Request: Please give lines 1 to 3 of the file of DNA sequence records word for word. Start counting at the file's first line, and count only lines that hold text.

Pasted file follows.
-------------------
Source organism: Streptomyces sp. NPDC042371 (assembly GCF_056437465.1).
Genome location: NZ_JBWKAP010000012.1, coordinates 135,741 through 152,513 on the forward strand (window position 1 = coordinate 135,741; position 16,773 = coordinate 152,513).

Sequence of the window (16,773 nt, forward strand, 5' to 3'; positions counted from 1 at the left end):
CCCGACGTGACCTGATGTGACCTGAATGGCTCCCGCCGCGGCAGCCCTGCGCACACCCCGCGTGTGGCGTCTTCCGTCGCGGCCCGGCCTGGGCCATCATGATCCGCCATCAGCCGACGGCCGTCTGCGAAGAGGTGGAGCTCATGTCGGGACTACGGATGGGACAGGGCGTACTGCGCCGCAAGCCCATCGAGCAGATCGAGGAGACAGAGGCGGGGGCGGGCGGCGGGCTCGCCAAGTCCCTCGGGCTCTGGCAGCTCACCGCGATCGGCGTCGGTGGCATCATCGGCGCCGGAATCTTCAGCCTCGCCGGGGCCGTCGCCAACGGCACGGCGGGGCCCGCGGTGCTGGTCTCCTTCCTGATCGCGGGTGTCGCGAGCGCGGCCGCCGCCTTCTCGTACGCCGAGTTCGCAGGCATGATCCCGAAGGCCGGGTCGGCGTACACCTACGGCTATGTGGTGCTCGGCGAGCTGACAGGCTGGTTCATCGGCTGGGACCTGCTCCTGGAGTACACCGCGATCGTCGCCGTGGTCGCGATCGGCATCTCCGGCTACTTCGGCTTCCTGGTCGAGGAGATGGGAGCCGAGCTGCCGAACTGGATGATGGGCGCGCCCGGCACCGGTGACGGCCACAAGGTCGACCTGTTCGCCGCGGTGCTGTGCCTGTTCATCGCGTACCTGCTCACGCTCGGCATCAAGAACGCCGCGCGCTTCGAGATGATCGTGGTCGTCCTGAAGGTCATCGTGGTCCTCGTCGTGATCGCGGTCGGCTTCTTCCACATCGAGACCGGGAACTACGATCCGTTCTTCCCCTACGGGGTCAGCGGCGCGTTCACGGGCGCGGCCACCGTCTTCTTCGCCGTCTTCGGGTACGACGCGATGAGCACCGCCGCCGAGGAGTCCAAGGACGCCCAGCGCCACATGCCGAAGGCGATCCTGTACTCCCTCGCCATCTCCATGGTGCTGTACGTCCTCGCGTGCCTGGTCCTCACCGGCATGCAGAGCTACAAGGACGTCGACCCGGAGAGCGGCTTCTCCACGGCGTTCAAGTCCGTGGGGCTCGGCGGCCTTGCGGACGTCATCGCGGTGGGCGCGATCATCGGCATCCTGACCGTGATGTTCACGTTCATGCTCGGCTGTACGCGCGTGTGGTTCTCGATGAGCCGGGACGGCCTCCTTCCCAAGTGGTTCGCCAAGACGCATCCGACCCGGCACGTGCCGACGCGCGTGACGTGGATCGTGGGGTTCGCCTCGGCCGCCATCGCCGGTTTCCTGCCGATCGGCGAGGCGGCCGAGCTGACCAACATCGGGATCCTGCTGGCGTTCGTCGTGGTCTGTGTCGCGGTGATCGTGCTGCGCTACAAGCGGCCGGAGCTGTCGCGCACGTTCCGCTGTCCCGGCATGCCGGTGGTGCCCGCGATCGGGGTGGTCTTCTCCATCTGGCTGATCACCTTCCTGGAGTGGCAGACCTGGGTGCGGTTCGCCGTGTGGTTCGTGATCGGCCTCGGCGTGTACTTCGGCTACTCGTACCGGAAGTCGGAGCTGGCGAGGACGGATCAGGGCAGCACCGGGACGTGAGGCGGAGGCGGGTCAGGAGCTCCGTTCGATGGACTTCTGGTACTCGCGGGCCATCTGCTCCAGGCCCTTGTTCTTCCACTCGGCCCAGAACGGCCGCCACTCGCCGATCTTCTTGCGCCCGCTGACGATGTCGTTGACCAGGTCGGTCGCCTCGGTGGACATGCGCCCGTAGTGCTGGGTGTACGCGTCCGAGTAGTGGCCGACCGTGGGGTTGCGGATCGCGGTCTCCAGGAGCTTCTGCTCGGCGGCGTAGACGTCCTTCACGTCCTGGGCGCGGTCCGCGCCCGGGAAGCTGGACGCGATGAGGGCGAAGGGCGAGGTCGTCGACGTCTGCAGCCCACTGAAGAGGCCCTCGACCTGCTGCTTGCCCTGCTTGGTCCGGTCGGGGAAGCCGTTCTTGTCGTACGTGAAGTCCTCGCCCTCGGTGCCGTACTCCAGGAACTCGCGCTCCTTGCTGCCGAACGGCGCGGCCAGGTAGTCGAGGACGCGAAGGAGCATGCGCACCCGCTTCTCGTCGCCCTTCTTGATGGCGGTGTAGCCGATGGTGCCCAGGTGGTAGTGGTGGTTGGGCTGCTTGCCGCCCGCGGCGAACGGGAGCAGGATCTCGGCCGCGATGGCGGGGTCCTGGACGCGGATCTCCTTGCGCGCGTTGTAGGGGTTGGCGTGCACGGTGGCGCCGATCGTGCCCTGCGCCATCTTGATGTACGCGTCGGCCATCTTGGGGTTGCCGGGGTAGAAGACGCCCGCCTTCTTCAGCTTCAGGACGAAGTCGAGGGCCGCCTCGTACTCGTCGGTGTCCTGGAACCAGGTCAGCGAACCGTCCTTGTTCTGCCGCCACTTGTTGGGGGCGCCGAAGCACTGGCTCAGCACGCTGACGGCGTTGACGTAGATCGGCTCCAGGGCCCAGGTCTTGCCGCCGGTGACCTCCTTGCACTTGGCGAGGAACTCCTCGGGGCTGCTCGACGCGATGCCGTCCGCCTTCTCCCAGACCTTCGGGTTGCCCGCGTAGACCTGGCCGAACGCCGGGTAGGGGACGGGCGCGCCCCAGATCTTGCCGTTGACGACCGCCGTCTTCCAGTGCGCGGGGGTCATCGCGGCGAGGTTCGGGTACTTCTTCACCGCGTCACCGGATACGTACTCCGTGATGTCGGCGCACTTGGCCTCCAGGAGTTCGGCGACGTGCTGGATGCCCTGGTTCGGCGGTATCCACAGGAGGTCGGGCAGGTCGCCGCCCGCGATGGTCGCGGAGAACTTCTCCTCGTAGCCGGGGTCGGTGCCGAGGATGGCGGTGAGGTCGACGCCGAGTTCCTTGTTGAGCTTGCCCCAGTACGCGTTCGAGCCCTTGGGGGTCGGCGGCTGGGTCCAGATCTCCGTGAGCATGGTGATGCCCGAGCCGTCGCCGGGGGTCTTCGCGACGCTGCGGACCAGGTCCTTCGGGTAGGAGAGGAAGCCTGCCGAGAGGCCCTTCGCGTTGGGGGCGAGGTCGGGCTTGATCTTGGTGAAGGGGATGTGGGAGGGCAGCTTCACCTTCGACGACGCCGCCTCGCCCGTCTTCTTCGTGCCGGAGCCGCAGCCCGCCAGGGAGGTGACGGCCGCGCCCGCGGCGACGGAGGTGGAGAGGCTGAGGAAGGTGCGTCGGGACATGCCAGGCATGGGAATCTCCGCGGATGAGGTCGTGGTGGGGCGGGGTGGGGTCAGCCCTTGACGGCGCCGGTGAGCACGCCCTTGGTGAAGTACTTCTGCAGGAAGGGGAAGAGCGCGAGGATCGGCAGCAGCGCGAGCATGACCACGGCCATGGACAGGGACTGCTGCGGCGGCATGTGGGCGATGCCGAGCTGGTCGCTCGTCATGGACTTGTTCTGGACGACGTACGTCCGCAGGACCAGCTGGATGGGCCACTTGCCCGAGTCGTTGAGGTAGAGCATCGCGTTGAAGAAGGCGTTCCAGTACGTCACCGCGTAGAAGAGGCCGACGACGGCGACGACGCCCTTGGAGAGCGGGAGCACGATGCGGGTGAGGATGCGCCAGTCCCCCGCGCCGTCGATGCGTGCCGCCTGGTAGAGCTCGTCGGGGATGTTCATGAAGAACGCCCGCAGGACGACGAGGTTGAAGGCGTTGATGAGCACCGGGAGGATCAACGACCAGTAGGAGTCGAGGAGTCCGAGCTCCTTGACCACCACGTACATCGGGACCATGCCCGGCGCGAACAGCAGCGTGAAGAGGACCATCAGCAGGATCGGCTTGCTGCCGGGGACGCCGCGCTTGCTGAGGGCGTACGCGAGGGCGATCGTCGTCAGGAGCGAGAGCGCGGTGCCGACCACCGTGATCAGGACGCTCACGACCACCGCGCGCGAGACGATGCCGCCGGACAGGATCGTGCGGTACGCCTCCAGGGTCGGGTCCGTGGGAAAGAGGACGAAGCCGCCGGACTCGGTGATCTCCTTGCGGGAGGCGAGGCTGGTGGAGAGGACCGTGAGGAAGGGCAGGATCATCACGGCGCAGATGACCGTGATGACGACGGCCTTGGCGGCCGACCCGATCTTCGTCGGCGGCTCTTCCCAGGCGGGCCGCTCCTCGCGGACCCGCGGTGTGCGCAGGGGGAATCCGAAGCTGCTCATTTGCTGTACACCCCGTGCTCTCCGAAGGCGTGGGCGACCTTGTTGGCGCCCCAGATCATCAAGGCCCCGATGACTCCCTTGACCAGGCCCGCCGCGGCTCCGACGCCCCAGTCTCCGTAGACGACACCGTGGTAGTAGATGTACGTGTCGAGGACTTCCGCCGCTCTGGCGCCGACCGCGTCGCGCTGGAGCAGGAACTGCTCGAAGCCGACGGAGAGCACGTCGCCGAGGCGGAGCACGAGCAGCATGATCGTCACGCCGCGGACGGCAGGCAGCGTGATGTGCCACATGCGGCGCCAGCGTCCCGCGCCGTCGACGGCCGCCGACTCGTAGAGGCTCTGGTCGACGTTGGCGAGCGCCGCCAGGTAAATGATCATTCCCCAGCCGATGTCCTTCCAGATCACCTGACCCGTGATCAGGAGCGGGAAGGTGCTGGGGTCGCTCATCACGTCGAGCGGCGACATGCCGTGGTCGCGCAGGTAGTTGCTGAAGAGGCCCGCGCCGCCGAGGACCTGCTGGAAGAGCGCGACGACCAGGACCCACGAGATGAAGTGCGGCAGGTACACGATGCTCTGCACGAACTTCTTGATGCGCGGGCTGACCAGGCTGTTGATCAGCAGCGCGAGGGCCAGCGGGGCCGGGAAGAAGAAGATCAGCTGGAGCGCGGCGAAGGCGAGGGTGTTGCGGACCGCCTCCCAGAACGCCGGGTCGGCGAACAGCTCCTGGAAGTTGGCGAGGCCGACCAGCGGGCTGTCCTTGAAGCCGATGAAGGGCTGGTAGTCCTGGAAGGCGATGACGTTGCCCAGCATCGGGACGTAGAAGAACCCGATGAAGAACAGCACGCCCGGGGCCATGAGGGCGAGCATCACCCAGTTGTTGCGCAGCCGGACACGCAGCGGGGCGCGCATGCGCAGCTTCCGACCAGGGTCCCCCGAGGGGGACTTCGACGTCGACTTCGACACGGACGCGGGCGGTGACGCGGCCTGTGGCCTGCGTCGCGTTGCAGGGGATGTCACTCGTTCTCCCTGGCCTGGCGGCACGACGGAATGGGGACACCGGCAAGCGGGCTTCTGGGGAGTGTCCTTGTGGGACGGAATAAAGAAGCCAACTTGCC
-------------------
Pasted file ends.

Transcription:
Source organism: Streptomyces sp. NPDC042371 (assembly GCF_056437465.1).
Genome location: NZ_JBWKAP010000012.1, coordinates 135,741 through 152,513 on the forward strand (window position 1 = coordinate 135,741; position 16,773 = coordinate 152,513).

Sequence of the window (16,773 nt, forward strand, 5' to 3'; positions counted from 1 at the left end):